Sabre recently wrapped up its flagship customer event, Sabre Technology Exchange (STX) in Las Vegas. Over 1,500 travel industry and technology leaders from around the world gathered for three days to learn about Sabre’s strategy, solutions and “moon shot” goal of ushering in a new era of personalized travel by 2025. Emphasizing “power in partnership,” Sabre leaders described how our evolution to a cloud-based, platform-powered and technology-driven company is enabling us to shape the future of travel retailing, distribution and fulfillment.
As expected, there was a lot of interest in IATA’s New Distribution Capability (NDC) standards. Over the course of 16 sessions that spanned the frontline, developer and executive conference tracks, over 800 registrants learned from the Beyond NDC team about our strategy, progress to date and roadmap. We took copious notes and wanted to share some themes that emerged from the sessions:
1. As airlines begin to distribute content via NDC, what will that look like?
Initially, we are seeing ATPCO-filed content mirrored in NDC channels. However, over time, NDC offers will evolve to include flight (e.g., free WiFi) and non-flight (e.g., lounge access) ancillaries. Offer bundle components will increasingly be personalized, at least at a persona, or customer-segment level. The analysis of data – from trip context, to traveler preferences and market conditions – will fuel personalization, which could include dynamic content and pricing. Airlines will define their content distribution strategies, (i.e., which offers are distributed through various channels), on a case-by-case basis.
This personalization will be powered by a technology stack that supports modern standards around offers and orders. By building NDC-enabled offer and order management in the Sabre Commercial Platform, airlines can incorporate decision science into offer creation, ensure offer and order integrity, and enable seamless servicing even during disruptions.
“NDC has created a vehicle for dialog between the travel chain actors. Together, we can bring unparalleled innovation and choice benefiting to our corporate customers and business travellers. NDC is a milestone on a greater journey.”
— Antoine Boatwright, Senior Vice President Innovation, Reed & Mackay
2. How will Sabre (and others) deliver NDC at scale?
The ability to scale will result from Sabre’s partner-based approach to solution design. We are actively collaborating with stakeholders from across the travel ecosystem – from airlines and agencies, to OBTs, TMCs and corporations – to ensure that we understand their needs. We will continue to participate actively in industry forums to help define and evolve the IATA NDC schemas so that they support scaled operations. It is critical that our solutions support end-to-end agency workflows – particularly mid- and back-office integrations – to drive scale. Collaboration also involves working with airline and technology partners to ensure that response times align with expectations and that unique NDC content becomes more commonplace.
3. How will NDC content affect agency workflows?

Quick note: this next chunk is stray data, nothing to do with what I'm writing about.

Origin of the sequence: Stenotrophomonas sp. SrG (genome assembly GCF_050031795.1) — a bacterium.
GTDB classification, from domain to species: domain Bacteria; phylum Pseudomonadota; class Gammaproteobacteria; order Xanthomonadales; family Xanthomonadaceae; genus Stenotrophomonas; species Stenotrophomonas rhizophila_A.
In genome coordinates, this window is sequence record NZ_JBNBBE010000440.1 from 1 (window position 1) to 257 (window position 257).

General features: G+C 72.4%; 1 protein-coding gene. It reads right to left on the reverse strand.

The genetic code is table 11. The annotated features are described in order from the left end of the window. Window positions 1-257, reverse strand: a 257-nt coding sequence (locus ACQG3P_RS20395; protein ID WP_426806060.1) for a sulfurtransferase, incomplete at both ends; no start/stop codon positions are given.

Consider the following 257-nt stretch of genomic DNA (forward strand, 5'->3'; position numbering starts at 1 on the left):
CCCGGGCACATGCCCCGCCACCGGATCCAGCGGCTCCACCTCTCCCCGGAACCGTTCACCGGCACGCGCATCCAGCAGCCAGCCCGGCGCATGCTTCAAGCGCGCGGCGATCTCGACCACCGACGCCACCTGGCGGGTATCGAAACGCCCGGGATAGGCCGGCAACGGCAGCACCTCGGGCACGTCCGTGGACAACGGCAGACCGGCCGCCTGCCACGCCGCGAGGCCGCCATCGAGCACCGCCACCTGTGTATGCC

Sabre’s Beyond NDC solutions are being designed to account for end-to-end agency workflows, which includes mid- and back-office integrations. The goal is to minimize effects on agency workflows. For example, when NDC offers become available in consultant workspace, Sabre Red 360, that content will appear in the existing user interface (UI) which has been designed to standardize how different types of content are displayed.
4. Corporations are curious how they should prepare their organization for NDC. Does it require updates to current travel policies? Also, how will the personalized experiences NDC promises be delivered for a corporation’s managed travel program?
Corporate travel managers should be actively educating themselves about NDC, whether that is through Sabre, or via engagement at IATA forums. The potential for airlines to create more dynamic offers will have implications for corporate travel programs. Travel managers should ask their airline, agency and technology partners about their respective NDC plans and if there will be any changes to commercial and contractual terms. They will likely need to update their travel policies to account for NDC offers. There are no hard and fast guidelines at this time, but corporate travel managers should be incorporating the topic of NDC into their strategic planning discussions.
Regarding the delivery of personalized NDC experiences, the answer to this question has not crystallized. It will also likely vary from corporation to corporation. There is a potential for corporations to negotiate “corporate bundles” that could be provided via NDC-enabled channels. A corporate travel manager (CTM) would negotiate which types of content would be included. As a result, these new sorts of offers would fall within corporate policy and could potentially reduce leakage and enhance cost controls.
5. Does the cost of implementation and maintenance outweigh the benefit to early adoption of NDC content?
The answer to this question will vary on a case-by-case basis. We would encourage our customers to be proactive in asking questions, gathering more information and becoming more informed about NDC, because this topic is evolving quickly. Even if an organization is not allocating funding or developers, scenario planning for when and how to engage is our strong recommendation. Developing an NDC strategy and plan now will help prevent customers from being caught flat-footed and feeling a few steps behind when NDC volumes begin to grow over the next year or two.
As the conversation around IATA’s NDC continues to evolve, you can count on Sabre to be an industry leader in developing scalable solutions to deliver a win-win-win for the travel ecosystem. Visit our Beyond NDC website for the latest news from Sabre.